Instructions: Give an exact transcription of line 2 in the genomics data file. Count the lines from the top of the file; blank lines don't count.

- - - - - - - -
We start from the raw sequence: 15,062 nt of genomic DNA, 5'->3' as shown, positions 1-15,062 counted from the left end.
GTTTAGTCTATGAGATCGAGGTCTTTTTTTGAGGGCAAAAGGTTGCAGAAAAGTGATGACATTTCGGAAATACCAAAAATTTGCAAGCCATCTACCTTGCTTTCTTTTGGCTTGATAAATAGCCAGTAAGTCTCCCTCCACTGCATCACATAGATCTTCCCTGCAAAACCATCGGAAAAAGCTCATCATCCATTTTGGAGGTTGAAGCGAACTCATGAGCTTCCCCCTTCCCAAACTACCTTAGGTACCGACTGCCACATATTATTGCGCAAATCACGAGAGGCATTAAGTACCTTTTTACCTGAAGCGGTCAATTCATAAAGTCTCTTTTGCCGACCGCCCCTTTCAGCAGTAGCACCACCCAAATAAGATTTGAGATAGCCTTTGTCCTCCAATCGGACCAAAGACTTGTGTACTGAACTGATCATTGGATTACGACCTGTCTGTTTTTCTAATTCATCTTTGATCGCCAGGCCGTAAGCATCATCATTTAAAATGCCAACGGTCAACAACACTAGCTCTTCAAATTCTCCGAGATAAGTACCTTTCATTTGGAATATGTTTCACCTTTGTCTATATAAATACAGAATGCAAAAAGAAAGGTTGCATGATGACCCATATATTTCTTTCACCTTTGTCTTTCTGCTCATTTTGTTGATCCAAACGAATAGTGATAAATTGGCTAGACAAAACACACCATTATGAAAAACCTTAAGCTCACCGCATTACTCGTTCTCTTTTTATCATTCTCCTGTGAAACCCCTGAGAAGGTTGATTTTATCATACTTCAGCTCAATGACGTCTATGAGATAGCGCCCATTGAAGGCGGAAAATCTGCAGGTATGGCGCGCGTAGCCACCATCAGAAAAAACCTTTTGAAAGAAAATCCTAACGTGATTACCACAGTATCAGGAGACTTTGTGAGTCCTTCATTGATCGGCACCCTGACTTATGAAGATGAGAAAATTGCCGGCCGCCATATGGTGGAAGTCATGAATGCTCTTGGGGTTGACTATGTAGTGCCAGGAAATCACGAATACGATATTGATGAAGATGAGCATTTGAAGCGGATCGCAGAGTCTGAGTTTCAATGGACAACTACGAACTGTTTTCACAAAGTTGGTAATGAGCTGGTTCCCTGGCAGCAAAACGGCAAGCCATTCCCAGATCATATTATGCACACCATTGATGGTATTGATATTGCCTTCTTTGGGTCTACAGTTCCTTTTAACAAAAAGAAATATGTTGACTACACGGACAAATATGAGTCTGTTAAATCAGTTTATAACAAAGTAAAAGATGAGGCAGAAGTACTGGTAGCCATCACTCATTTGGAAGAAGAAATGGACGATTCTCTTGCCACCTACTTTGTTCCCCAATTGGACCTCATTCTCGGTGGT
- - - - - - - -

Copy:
GTTTAGTCTATGAGATCGAGGTCTTTTTTTGAGGGCAAAAGGTTGCAGAAAAGTGATGACATTTCGGAAATACCAAAAATTTGCAAGCCATCTACCTTGCTTTCTTTTGGCTTGATAAATAGCCAGTAAGTCTCCCTCCACTGCATCACATAGATCTTCCCTGCAAAACCATCGGAAAAAGCTCATCATCCATTTTGGAGGTTGAAGCGAACTCATGAGCTTCCCCCTTCCCAAACTACCTTAGGTACCGACTGCCACATATTATTGCGCAAATCACGAGAGGCATTAAGTACCTTTTTACCTGAAGCGGTCAATTCATAAAGTCTCTTTTGCCGACCGCCCCTTTCAGCAGTAGCACCACCCAAATAAGATTTGAGATAGCCTTTGTCCTCCAATCGGACCAAAGACTTGTGTACTGAACTGATCATTGGATTACGACCTGTCTGTTTTTCTAATTCATCTTTGATCGCCAGGCCGTAAGCATCATCATTTAAAATGCCAACGGTCAACAACACTAGCTCTTCAAATTCTCCGAGATAAGTACCTTTCATTTGGAATATGTTTCACCTTTGTCTATATAAATACAGAATGCAAAAAGAAAGGTTGCATGATGACCCATATATTTCTTTCACCTTTGTCTTTCTGCTCATTTTGTTGATCCAAACGAATAGTGATAAATTGGCTAGACAAAACACACCATTATGAAAAACCTTAAGCTCACCGCATTACTCGTTCTCTTTTTATCATTCTCCTGTGAAACCCCTGAGAAGGTTGATTTTATCATACTTCAGCTCAATGACGTCTATGAGATAGCGCCCATTGAAGGCGGAAAATCTGCAGGTATGGCGCGCGTAGCCACCATCAGAAAAAACCTTTTGAAAGAAAATCCTAACGTGATTACCACAGTATCAGGAGACTTTGTGAGTCCTTCATTGATCGGCACCCTGACTTATGAAGATGAGAAAATTGCCGGCCGCCATATGGTGGAAGTCATGAATGCTCTTGGGGTTGACTATGTAGTGCCAGGAAATCACGAATACGATATTGATGAAGATGAGCATTTGAAGCGGATCGCAGAGTCTGAGTTTCAATGGACAACTACGAACTGTTTTCACAAAGTTGGTAATGAGCTGGTTCCCTGGCAGCAAAACGGCAAGCCATTCCCAGATCATATTATGCACACCATTGATGGTATTGATATTGCCTTCTTTGGGTCTACAGTTCCTTTTAACAAAAAGAAATATGTTGACTACACGGACAAATATGAGTCTGTTAAATCAGTTTATAACAAAGTAAAAGATGAGGCAGAAGTACTGGTAGCCATCACTCATTTGGAAGAAGAAATGGACGATTCTCTTGCCACCTACTTTGTTCCCCAATTGGACCTCATTCTCGGTGGT